Mushroom Poisoning Cases in Dogs and Cats: Diagnosis and Treatment of Hepatotoxic, Neurotoxic, Gastroenterotoxic, Nephrotoxic, and Muscarinic Mushrooms

Vet Clin North Am Small Anim Pract. 2018 Nov;48(6):1053-1067. doi: 10.1016/j.cvsm.2018.06.008. Epub 2018 Aug 1.


Ingestion of poisonous mushrooms by small animals can lead to liver failure, neurotoxicity, or gastrointestinal irritation. Although amanita poisoning can be lethal, ingestion of other toxic mushrooms is generally self-limiting and not life threatening. Most cases are undiagnosed, as routine diagnostic tests only exist for amanitins and psilocin. Early detection of amanitin exposure can greatly aid in the therapeutic intervention by allowing veterinarians to make timely decisions regarding patient management. Treatment is generally supportive, but specific therapeutic measures exist for amanitin and psilocin exposures.

Keywords: Amanita; Amanitins; Gastrointestinal irritation; Hepatotoxic mushrooms; Liver failure; Neurotoxicosis; Psilocin; Toxicosis.

Publication types

  • Review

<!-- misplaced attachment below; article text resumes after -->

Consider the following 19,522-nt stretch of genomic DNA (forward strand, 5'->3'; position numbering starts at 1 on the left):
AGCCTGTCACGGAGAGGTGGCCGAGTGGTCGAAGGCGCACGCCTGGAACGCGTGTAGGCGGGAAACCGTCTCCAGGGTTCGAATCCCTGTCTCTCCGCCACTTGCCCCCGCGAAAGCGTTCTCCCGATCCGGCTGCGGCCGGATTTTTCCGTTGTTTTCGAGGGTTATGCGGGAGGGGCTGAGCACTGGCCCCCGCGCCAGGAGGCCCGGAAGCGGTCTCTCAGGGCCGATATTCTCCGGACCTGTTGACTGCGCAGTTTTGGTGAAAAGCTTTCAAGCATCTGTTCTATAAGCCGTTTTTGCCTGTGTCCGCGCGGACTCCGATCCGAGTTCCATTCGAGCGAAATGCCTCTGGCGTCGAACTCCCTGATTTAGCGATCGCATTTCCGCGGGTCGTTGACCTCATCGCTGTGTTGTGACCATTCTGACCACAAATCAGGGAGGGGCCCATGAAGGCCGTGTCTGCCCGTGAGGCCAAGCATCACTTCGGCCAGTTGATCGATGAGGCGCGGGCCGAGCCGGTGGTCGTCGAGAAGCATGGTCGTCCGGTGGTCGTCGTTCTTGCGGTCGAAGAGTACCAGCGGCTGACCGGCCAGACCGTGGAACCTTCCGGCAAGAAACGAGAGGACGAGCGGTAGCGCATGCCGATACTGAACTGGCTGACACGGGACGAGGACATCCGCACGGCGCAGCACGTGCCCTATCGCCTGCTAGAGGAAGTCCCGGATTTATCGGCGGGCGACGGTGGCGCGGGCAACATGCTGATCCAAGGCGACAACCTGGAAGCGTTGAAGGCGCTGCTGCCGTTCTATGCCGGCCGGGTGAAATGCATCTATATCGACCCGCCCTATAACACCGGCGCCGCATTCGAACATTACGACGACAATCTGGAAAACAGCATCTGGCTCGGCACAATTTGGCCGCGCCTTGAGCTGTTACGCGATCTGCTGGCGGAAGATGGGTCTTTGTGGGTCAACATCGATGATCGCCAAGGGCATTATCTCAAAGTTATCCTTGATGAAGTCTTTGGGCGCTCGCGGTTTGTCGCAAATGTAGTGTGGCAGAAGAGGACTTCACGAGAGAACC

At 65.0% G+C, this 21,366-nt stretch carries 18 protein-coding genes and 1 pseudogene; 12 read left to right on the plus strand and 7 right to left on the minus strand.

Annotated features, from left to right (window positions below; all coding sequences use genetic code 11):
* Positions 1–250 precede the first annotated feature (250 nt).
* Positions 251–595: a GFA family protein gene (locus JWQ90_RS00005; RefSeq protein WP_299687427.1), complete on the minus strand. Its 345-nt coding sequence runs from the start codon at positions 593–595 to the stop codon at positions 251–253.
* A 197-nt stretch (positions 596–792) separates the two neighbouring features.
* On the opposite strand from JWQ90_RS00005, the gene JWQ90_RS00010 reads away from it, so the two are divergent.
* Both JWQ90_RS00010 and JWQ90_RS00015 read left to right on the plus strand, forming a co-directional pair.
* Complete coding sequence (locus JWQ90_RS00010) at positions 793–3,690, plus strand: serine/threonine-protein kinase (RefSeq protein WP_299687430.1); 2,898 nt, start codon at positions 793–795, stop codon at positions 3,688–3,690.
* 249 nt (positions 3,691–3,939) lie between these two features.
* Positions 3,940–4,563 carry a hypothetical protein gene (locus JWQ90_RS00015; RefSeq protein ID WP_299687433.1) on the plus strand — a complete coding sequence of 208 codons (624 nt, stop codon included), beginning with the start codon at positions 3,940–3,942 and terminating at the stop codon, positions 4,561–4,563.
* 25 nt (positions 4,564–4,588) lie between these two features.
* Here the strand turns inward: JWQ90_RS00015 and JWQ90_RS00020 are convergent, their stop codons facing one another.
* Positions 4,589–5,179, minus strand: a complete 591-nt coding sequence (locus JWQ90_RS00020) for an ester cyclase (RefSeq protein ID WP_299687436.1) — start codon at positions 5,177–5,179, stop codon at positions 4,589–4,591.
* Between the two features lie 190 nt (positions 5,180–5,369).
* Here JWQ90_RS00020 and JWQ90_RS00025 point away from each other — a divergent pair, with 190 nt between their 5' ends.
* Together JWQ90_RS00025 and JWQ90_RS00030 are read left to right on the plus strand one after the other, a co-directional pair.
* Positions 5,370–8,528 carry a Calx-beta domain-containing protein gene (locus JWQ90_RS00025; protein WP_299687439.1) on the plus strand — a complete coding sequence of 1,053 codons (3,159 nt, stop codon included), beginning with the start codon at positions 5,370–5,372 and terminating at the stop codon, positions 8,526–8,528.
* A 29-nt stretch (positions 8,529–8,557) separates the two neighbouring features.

MeSH terms

  • Animals
  • Cat Diseases* / chemically induced
  • Cat Diseases* / diagnosis
  • Cat Diseases* / physiopathology
  • Cat Diseases* / therapy
  • Cats
  • Chemical and Drug Induced Liver Injury / veterinary
  • Dog Diseases* / chemically induced
  • Dog Diseases* / diagnosis
  • Dog Diseases* / physiopathology
  • Dog Diseases* / therapy
  • Dogs
  • Emetics / therapeutic use
  • Gastrointestinal Diseases / chemically induced
  • Gastrointestinal Diseases / veterinary
  • Kidney Diseases / chemically induced
  • Kidney Diseases / veterinary
  • Mushroom Poisoning / diagnosis
  • Mushroom Poisoning / physiopathology
  • Mushroom Poisoning / therapy
  • Mushroom Poisoning / veterinary*
  • Neurotoxicity Syndromes / veterinary


  • Emetics